While golf can have the reputation for being a serious sport, that’s not always the case. In fact, the game can be a lot of fun and is a great option for a casual outing with family, friends and colleagues.
My favorite way to make golf less intimidating is to play a scramble-style format. Scrambles typically provide a low-pressure opportunity that allows golfers of any skill and experience level to experience tournament-style golf.
This golf format also provides a way for a group of players to work together and helps to build a sense of camaraderie. At my home course at Hyatt Regency Hill Country Resort and Spa, we host hundreds of golf scrambles every year due to its popularity among groups visiting our beautiful Central Texas location.
A scramble works best with teams of two to four players. Once on the course, each golfer will tee off from the first tee box. Then, a designated team leader will determine the best shot. Once the best shot is determined, each golfer will move their ball to the best hit and tee off again from that location. The group continues this process until the ball is holed, providing a very collaborative golf experience.
In addition to being a fun and engaging way to play a round of golf, a scramble is a great option for beginners since it can help them continue to learn the rules of the game. This format also allows less experienced golfers to depend on other players in the group, so there is no pressure for them to hit a great shot every time. Additionally, since it is a group effort, golfers can have more flexibility in trying out new methods, clubs or putting and chipping techniques without it being a detriment to the overall score.
While I personally think a scramble is ideal for every type of player, I mostly see this format used in charity or corporate events. Many golfers who participate in these types of tournaments are not professional players, so a scramble helps to make sure that everyone enjoys their day on the course. A scramble format, while paired with a bogey or par max, also helps with the pace of play, ensuring a tournament stays within its anticipated schedule.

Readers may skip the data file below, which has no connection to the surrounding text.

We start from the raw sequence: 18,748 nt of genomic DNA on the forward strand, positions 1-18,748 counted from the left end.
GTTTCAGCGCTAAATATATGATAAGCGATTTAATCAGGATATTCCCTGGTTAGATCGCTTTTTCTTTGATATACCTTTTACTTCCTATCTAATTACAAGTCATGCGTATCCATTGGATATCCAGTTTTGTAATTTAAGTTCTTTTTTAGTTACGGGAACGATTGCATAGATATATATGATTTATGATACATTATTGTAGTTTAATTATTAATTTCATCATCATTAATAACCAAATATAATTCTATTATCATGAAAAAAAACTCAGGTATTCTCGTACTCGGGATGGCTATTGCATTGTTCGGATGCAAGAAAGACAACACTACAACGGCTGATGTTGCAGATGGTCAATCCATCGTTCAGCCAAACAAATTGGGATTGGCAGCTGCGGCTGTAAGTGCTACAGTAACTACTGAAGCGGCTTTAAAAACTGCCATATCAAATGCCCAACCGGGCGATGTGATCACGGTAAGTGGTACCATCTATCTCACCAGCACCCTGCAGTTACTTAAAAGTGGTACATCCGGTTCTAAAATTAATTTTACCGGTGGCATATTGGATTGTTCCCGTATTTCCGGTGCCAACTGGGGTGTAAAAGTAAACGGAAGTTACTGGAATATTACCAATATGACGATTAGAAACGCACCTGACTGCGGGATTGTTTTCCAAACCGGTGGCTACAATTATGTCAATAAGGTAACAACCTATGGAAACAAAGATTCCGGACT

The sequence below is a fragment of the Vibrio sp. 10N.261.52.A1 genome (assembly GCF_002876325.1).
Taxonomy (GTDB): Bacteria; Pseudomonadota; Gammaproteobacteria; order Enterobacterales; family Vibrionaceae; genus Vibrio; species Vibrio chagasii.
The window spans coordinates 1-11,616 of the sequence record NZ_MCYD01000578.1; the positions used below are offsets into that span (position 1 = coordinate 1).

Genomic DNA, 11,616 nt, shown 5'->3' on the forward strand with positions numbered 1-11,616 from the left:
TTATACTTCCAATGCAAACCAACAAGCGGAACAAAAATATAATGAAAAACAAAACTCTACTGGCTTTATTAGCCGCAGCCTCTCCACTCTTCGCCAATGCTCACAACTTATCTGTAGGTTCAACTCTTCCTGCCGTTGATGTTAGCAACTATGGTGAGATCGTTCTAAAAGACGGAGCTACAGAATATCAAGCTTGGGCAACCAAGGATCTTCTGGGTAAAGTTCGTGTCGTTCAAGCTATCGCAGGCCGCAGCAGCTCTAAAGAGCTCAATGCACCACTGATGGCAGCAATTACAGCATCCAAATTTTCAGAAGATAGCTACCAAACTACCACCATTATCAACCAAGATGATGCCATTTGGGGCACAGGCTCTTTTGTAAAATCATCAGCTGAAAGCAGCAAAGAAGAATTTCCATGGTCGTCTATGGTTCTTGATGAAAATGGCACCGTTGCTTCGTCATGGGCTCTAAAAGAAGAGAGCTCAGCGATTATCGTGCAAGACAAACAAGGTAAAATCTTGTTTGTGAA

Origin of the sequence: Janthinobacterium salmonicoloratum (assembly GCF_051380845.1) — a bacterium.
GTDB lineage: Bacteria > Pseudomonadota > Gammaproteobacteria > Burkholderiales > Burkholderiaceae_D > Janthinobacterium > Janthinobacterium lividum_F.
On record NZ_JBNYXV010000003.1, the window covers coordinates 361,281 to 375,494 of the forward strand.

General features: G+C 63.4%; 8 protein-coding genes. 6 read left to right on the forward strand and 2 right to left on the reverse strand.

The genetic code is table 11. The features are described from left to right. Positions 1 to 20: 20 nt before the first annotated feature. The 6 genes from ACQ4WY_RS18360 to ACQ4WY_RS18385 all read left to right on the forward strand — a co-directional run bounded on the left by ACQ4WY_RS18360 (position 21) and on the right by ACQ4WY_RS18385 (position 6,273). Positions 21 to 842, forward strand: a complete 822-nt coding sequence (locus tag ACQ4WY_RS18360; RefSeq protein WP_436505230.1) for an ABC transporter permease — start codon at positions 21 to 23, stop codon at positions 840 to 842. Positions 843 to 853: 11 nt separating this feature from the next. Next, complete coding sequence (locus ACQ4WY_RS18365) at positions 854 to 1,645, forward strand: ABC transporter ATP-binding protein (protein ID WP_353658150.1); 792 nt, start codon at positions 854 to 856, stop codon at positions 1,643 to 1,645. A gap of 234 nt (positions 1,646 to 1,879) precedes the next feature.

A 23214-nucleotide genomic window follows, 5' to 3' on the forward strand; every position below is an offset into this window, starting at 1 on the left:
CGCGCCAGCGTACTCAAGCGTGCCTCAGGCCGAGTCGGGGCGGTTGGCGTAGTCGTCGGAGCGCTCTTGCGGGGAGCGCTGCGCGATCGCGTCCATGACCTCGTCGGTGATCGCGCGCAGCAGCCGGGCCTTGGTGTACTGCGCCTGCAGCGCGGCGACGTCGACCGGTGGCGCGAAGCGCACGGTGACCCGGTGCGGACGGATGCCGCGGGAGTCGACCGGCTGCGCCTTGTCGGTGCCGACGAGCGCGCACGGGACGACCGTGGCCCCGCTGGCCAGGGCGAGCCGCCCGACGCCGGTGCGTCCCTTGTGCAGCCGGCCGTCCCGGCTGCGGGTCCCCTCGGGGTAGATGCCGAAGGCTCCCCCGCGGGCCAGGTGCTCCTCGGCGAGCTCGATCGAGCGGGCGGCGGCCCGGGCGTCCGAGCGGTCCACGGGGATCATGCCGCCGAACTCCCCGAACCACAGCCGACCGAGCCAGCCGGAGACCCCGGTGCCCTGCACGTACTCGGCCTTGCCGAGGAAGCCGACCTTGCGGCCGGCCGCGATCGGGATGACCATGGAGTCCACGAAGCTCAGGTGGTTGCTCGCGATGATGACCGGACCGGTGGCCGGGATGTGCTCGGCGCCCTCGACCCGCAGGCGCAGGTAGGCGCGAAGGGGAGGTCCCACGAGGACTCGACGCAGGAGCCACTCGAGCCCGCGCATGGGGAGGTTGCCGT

Scrambles are also ideal for introducing new players and junior golfers to the game. I highly recommend that new players consider lessons, clinics or instruction before their time on the course. For example, PGA Junior League is an organization that helps young players learn about the game. Participants receive their very own golf jersey and are then partnered together to play a two-person scramble against other teams. I have been the captain for PGA Junior League teams for the past six years, and it has been amazing to see the kids have so much fun competing and improving their skills in this fun two-person scramble.
The casual nature of a golf scramble provides a lot of flexibility so golfers should remember to have fun with it. If there is a good ball already in play, I recommend taking chances. A scramble is a perfect time for golfers to try those shots that they might think are tough or impossible.
When playing a scramble, it is important to keep an eye on the pace of play. Never spend too much time looking for a lost ball when a ball is in play. Keeping the round brief helps to keep the entire team engaged.
About the Author
Ashley Skidmore is the director of golf at Hyatt Regency Hill Country Resort and Spa’s Hill Country Golf Club. With nearly a decade of experience in golf management, Skidmore has worked at several golf clubs throughout the region including Wolfdancer Golf Club at Hyatt Regency Lost Pines, Teravista Golf Club in Round Rock, the Broadmoor in Colorado and Promontory Ranch Golf Club in Utah. She has received several accolades throughout her career including the 2020 STPGA “Golf Professional of the Year” and the STPGA “Player Development” award in 2017.